Sex & Style in the Newsroom
Yaeger, Lynn, Newsweek
Byline: Lynn Yaeger
'The Hour' is being called the British 'Mad Men,' with one big difference: fashion anyone can wear.
Is a furtive discomfort with our own lax and shaggy times behind the current affection for the corseted silhouettes of the 1950s and '60s? Ignited by Mad Men, now on seemingly endless hiatus (who can even remember the name of that French Canadian whom Don is engaged to anymore?), this passion is lately inflamed by The Hour, an excellent six-part British series set in the BBC newsroom in 1956. As the Suez crisis flares abroad, inside the Lime Grove Studios a staff of good-looking people are desperate to (1) shake off the government's censorious mandates and cover the news in a fresh, interesting way; (2) figure out who murdered a debutante and some other people; and (3) have sex with each other.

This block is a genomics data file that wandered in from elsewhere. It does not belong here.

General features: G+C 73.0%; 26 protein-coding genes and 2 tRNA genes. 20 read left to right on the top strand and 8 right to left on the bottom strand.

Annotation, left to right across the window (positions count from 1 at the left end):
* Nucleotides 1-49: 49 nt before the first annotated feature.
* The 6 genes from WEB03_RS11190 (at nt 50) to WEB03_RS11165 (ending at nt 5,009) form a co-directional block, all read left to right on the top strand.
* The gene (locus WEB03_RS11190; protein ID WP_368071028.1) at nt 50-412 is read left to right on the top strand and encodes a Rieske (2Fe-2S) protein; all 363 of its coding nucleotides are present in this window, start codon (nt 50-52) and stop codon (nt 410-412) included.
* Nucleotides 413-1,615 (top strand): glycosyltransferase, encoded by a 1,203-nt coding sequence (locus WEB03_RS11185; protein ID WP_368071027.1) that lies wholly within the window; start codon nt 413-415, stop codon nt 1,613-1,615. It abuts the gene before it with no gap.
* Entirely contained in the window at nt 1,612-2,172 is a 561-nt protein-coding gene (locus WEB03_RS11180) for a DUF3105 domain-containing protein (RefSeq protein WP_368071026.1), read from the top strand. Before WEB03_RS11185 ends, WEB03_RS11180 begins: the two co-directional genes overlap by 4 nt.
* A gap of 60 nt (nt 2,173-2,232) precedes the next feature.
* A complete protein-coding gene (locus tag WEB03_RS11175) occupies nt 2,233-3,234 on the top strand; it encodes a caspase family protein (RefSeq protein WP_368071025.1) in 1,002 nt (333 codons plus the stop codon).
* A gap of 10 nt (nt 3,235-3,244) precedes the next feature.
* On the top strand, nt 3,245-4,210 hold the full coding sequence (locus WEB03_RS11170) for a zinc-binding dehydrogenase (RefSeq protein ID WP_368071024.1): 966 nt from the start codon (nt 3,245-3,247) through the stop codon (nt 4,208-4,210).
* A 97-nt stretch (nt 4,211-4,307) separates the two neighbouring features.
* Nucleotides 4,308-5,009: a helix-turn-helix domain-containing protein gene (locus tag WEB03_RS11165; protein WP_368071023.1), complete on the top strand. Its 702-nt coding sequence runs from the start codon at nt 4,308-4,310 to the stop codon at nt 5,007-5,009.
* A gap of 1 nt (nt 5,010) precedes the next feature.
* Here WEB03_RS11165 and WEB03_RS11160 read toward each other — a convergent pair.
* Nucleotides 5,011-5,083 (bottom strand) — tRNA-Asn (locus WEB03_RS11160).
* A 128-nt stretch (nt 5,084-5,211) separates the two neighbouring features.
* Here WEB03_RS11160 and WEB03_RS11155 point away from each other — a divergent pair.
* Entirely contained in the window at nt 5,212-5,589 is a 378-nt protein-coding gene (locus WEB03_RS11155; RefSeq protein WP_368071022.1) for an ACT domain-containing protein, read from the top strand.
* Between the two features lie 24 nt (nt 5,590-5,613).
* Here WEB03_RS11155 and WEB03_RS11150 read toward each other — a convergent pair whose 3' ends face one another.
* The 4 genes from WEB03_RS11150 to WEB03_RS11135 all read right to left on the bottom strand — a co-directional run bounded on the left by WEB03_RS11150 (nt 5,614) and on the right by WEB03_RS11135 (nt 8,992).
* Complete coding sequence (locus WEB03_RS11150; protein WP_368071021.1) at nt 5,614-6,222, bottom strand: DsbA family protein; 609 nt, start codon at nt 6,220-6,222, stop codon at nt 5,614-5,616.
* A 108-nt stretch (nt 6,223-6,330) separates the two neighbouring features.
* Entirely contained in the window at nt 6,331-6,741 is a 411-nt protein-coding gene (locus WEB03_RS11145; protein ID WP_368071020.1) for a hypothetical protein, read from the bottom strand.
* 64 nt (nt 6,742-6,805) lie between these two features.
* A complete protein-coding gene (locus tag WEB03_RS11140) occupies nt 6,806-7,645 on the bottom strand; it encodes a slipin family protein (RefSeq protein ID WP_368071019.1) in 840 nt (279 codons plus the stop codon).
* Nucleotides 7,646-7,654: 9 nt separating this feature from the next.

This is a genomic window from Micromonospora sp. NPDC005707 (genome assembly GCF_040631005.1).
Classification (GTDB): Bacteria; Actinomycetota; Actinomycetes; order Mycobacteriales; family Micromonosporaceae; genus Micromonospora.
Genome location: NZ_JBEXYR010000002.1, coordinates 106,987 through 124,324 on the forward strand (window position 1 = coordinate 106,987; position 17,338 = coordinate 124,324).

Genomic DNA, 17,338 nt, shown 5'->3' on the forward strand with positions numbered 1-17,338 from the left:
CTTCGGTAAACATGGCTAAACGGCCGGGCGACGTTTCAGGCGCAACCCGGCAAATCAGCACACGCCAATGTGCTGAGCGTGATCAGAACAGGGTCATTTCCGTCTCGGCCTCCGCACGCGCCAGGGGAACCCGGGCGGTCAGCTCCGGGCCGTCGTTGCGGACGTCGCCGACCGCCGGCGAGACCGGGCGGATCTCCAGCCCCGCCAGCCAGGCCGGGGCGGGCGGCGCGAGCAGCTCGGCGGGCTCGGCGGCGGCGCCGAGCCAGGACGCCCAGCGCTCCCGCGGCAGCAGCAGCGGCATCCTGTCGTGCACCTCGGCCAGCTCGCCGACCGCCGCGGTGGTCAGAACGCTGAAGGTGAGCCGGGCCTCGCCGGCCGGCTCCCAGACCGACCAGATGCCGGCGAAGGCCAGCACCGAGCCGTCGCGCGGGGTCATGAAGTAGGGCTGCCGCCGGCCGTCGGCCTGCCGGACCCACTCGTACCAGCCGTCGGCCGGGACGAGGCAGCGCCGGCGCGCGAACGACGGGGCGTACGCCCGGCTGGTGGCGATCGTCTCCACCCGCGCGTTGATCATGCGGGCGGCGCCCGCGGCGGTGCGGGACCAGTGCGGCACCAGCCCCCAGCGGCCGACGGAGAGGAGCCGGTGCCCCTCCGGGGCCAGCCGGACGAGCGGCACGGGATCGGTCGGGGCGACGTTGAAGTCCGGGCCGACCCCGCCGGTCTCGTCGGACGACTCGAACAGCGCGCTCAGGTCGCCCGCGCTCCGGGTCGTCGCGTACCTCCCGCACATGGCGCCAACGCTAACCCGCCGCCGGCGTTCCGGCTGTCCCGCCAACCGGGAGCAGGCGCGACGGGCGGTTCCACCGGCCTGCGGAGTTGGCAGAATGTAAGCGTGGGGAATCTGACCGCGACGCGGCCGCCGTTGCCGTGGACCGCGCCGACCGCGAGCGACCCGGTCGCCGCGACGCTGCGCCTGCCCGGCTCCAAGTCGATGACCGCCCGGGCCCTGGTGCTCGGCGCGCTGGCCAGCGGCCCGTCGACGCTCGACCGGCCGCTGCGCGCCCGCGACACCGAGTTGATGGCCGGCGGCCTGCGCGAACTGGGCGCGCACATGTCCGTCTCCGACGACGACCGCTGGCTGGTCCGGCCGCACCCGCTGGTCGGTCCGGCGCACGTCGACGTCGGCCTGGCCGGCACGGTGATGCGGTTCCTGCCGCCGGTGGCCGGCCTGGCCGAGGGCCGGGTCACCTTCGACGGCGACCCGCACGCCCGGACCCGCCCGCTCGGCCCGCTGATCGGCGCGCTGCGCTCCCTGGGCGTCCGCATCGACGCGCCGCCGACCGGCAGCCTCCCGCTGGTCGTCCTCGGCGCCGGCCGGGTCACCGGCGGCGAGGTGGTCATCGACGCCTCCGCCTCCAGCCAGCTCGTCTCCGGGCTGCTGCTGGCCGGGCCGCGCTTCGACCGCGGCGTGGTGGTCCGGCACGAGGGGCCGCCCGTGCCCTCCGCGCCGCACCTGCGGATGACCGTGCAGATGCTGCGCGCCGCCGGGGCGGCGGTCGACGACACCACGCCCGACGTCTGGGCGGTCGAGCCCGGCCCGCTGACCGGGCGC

While they struggle with these pressing needs, the men are itching in tweed ulsters and Fair Isle vests and the women are flouncing around in less flamboyant versions of the ensembles we're accustomed to seeing on Betty, Peggy, and Joan. But if the female cast members of The Hour never reach the dazzling sartorial highs of Mad Men--maybe because London in the '50s was just emerging from rationing, while Americans were enjoying a burgeoning prosperity--The Hour's fashions exert their own quieter brand of mid-20th-century allure.
The show's costume designer, Suzanne Cave, explains that though she immersed herself in the period by studying Pathe newsreels and perusing old British Vogues, "we didn't really concentrate that much on high fashion. We didn't want to slavishly reproduce, but rather to interpret, to make the show relevant--not a fusty costume drama, but something a contemporary audience could relate to. …